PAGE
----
When I was in high school I took an acting class in which we memorized a very simple, meaningless dialogue1 and then had to present a brief scene using that simple script to express a relationship between two characters (first date, estranged lovers, father and son who's going off to college, etc.) -- it's all in the intonation, the body language, the pauses, the subtext. Practically this entire movie is like that. Much of the dialogue is banal, and the action restrained, yet the actors manage to convey the emotion and importance of the situation.

And the situation is important, dramatically important. There's a lot of tension in this movie, even though we know how the 2008 financial crisis ended up.

I commented to Kate on the way home that "this is a science fiction movie, and the science is economics." But, as she pointed out, that isn't really true; it's not SF because there's nothing in it that didn't actually happen. This is, nonetheless, a fabulous example of how you can take a plot that is made up of technobabble and mathematics and turn it into a story about people and emotions. I'd love to do something like this in SF, but as I mentioned above it depends so much on the audience's understanding of the history and technology that you would have a real tough time writing an SF or fantasy story that still worked if you left out as much as Margin Call leaves out.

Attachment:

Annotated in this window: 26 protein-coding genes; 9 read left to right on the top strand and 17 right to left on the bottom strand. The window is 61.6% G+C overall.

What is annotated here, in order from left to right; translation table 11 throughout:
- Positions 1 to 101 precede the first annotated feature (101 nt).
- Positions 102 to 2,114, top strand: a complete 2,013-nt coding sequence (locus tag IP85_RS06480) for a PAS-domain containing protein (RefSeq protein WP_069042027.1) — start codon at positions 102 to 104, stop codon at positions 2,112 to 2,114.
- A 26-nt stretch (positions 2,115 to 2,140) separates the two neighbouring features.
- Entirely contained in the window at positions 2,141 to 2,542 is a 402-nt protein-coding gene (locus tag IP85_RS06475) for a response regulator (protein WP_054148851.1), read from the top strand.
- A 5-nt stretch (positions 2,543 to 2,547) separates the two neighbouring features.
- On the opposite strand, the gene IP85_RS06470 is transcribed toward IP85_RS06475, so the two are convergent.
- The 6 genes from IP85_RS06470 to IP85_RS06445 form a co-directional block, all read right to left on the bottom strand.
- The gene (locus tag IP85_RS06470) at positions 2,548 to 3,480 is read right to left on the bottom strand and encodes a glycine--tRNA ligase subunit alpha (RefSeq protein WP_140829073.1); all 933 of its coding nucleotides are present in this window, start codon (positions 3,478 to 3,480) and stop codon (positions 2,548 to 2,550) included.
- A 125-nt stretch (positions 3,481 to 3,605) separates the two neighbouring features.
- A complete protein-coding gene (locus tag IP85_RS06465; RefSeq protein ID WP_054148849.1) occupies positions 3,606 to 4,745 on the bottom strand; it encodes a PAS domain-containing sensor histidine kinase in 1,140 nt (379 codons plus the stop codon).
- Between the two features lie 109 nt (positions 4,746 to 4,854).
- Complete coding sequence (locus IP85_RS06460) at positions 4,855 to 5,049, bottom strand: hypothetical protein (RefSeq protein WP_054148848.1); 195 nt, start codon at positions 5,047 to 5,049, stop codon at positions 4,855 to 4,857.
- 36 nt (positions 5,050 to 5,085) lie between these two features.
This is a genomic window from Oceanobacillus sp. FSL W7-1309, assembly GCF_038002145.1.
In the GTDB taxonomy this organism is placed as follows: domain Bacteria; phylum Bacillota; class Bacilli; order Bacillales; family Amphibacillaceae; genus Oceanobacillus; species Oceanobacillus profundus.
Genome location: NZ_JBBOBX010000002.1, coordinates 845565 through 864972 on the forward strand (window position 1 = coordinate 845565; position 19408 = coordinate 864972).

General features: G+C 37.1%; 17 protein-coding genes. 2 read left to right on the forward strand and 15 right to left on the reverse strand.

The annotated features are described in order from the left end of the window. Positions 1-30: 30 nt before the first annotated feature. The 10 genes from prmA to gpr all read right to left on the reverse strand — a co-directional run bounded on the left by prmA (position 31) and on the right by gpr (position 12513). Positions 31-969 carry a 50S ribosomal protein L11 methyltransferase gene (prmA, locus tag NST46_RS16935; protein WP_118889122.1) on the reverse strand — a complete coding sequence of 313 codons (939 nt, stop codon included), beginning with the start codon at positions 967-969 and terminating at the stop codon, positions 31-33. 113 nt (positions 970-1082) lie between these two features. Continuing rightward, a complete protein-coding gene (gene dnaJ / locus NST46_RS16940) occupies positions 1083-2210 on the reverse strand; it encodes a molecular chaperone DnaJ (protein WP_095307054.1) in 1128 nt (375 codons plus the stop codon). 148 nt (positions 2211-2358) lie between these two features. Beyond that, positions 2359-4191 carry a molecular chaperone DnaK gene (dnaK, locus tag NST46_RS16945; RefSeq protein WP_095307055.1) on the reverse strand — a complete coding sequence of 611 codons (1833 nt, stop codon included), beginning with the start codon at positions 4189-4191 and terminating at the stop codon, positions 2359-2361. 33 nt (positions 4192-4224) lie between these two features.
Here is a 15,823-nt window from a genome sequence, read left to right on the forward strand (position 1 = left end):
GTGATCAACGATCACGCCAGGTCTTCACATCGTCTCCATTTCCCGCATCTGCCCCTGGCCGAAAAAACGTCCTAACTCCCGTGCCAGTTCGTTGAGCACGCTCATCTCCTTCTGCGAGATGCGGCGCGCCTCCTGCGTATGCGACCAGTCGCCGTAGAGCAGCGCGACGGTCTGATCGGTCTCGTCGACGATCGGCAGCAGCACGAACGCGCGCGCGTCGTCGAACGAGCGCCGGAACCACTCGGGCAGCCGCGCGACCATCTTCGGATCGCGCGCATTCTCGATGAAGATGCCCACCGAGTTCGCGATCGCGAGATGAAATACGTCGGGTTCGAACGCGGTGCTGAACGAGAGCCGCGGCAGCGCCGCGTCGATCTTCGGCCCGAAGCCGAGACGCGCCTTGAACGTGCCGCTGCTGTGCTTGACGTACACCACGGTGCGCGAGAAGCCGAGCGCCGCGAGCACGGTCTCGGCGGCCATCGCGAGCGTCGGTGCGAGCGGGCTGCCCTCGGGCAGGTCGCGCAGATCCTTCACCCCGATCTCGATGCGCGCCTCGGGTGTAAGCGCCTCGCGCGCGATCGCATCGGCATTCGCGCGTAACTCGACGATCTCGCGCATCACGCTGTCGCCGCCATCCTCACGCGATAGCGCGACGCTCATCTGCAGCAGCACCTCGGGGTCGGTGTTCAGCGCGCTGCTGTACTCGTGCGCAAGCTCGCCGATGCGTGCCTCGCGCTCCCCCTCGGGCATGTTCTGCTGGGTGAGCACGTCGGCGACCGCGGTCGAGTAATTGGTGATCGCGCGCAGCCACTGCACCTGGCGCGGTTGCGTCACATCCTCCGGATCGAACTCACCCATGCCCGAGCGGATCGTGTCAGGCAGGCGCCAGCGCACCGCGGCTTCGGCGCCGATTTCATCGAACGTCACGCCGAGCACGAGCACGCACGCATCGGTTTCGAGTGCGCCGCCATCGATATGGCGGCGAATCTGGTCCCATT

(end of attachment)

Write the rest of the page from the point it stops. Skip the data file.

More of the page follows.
So, in summary: not a fun movie, but one that's worth studying.

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1 I still remember every word: "Hi." "Hello." "It's been a long time." "Yes it has." "How've you been?" "Do you have to ask?" "No, I suppose not." "Did you walk?" "No, I got a ride." "Oh."

 
 
 
Kalimac: puzzlekalimac on October 23rd, 2011 05:49 am (UTC)
I think it can be done. It'd have to be an SF story set in the near-present, as this movie is, or the recent past, and heavily grounded in reality, to do this. But there are SF stories of that kind, and I think this technique is doable.

To be set in an imagined future, it'd need a lot of raw exposition, separate from the plot, of a kind that used to be common in SF but is apparently not the done thing these days.
Deldel_c on October 23rd, 2011 11:31 am (UTC)